The success of your meeting often comes down to the quality of your relationship with the convention services manager. Here are strategies for building a strong relationship with the CSM.
Get to know each other before launching into business. Knowing each other's outside interests can be valuable when you're both trying to diffuse a potentially stressful situation.
Share experiences, ask about other interests, share latest developments, and ask if there's anything else you should know. If you need to shift your meeting by one day, for example, share that information as soon as possible.
Explain questions of understanding. Share vital information to ensure the event's success, and ask the convention services manager to do the same. For example, if your group all shows up for breakfast at the same time, let the CSM know so that the staff can prepare.
Understand the CSM's communication style.
Go over the meeting timeline.
Set dates for future meetings.
Set clear expectations of performance.
Assess the ability of the CSM and facility to meet those expectations. Does the person you're dealing with comprehend the complexity of your meeting? If not, share your concerns with a third party (typically the facility manager), who can help to find a solution.
Understand fiscal restraints. Negotiate hard, but understand that the facility needs to make money in order to survive.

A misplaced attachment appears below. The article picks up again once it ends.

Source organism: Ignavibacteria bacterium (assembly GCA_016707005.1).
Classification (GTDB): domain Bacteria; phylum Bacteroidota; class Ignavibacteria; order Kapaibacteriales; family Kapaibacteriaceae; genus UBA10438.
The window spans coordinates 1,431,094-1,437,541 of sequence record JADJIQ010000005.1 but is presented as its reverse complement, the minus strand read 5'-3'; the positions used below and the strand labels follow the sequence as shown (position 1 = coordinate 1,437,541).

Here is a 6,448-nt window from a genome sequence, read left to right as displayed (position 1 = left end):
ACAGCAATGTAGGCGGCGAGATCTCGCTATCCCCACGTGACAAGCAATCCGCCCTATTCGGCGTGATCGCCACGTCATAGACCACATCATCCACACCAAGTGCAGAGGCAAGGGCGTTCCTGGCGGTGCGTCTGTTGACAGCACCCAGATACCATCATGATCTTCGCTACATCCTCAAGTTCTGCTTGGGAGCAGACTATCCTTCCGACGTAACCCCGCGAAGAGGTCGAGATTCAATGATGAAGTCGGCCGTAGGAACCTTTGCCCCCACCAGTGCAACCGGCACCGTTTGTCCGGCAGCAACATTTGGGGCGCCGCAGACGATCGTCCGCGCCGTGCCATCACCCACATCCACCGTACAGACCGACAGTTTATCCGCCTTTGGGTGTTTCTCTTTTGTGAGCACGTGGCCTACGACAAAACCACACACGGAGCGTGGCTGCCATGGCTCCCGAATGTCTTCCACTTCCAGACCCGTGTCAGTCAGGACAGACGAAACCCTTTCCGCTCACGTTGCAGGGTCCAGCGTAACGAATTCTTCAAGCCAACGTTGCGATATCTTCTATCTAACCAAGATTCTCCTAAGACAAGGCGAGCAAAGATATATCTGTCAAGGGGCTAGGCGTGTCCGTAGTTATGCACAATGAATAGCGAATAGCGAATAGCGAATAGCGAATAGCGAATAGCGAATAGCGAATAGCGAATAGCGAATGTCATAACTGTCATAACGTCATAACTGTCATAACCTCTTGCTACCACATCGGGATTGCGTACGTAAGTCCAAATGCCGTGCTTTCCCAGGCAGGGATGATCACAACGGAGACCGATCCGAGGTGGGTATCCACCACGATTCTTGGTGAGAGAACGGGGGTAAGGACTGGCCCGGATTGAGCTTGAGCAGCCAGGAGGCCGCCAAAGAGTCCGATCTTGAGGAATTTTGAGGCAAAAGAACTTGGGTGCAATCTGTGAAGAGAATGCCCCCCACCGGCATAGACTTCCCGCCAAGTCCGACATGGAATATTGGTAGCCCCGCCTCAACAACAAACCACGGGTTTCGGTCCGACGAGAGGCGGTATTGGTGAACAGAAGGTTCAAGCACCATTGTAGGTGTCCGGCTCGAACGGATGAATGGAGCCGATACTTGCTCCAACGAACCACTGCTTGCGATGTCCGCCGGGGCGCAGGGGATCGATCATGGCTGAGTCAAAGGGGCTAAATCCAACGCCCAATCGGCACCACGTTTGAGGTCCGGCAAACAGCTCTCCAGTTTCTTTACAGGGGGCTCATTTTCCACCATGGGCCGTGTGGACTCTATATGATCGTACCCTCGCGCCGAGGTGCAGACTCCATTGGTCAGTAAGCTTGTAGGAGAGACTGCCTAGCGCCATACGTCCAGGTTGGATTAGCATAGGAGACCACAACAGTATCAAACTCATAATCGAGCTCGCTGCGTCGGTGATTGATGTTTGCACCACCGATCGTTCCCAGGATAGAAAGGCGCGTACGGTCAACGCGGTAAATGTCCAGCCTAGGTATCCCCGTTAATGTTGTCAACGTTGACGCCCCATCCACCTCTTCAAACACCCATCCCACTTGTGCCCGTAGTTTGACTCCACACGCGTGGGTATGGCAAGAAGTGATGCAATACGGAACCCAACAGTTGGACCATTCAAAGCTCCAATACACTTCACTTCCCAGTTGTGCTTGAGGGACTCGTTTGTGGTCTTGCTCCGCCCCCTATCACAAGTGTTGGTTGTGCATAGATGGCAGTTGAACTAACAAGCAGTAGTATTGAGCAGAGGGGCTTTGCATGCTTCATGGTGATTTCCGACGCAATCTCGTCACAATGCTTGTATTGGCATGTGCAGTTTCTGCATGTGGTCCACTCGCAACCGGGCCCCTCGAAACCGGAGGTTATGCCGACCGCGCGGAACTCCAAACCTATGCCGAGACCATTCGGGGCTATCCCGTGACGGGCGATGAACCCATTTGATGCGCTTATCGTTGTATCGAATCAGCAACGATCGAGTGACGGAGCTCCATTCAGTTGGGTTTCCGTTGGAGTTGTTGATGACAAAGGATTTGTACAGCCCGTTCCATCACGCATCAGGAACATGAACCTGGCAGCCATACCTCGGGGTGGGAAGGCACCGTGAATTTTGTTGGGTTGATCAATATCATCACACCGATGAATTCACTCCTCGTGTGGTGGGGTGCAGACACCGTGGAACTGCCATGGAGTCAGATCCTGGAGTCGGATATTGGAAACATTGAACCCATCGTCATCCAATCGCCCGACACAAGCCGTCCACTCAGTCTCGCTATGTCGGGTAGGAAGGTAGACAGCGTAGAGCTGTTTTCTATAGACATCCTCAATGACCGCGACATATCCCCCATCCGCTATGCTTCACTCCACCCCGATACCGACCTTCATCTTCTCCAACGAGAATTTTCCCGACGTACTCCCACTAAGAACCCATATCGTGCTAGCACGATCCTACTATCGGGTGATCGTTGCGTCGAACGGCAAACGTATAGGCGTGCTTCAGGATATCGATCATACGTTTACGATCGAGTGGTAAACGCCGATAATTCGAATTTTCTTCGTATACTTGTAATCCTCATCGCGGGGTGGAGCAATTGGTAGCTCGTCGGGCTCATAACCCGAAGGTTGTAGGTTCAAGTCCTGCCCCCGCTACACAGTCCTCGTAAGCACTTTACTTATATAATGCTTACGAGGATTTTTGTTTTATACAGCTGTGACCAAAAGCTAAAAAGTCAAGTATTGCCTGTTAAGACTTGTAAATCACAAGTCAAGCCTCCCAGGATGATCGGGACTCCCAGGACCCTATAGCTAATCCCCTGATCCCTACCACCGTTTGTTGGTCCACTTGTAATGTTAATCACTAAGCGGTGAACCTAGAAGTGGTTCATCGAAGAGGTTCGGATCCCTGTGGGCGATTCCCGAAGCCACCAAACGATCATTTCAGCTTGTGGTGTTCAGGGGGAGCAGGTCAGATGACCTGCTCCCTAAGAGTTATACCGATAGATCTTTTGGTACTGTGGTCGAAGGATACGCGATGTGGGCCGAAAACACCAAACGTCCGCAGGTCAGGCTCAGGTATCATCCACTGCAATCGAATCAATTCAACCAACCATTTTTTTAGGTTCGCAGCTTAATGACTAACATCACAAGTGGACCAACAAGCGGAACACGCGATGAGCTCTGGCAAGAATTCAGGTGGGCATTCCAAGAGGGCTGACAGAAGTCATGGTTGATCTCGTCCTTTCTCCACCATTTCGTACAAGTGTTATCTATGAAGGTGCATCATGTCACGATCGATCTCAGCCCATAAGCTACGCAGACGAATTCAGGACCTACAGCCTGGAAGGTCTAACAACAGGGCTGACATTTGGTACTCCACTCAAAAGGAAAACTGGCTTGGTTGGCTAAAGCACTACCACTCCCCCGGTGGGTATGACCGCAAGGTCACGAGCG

Prioritize wants and needs.
Set target dates and meet deadlines.
Live up to commitments. Hold each other accountable.
Compare notes often. If you have specific needs, then put that information on paper and share that information so that your requests make it into the banquet event orders and rooming info. Review the BEOs and make necessary changes.
At least six weeks before the event, hold a meeting with all vendors in attendance. Go through every page of your meeting book and discuss responsibilities.
Hold a meeting two days prior to the event. Include the CSM and the CVB representative. Discuss highlights and deal with any lingering questions. This meeting is critical to ensuring a seamless event.
Avoid saying “but I thought you ….” The biggest mistake that planners make is not being specific enough in explaining their needs. Be as specific as possible to ensure that your needs are understood. Vague language leads to disputes and misunderstandings.
Write everything down. Realize that if your needs are not written down, then those needs do not exist for the CSM. If you have last-minute needs, let the CMS know.
Establish clear lines of communication. Determine who will be on duty at the convention center for each day, and meet with that person the day before. Let the convention center know whom to contact from your organization. If more than one meeting planner from your organization has authority, determine the areas of responsibility for each planner. Let the CSM know who is responsible for what areas.
Be flexible. This happens more easily when you know and like the CSM.
Be calm when things go wrong. Know that things will go wrong. It's easier to solve a problem when you keep your cool.
Communicate regarding your schedules and when you can meet.
Be there for each other.
Double-check vital details. If something is critical, don't take it for granted that the CSM knows what you need.
This article was adapted from a tutorial given at a past RCMA by Jeffrey Hess, director of event management, Renaissance Grand and Suites Hotels, St. Louis, and Carol Werchan, executive administrator, conventions and meetings, International Lutheran Laymen's League, St. Louis.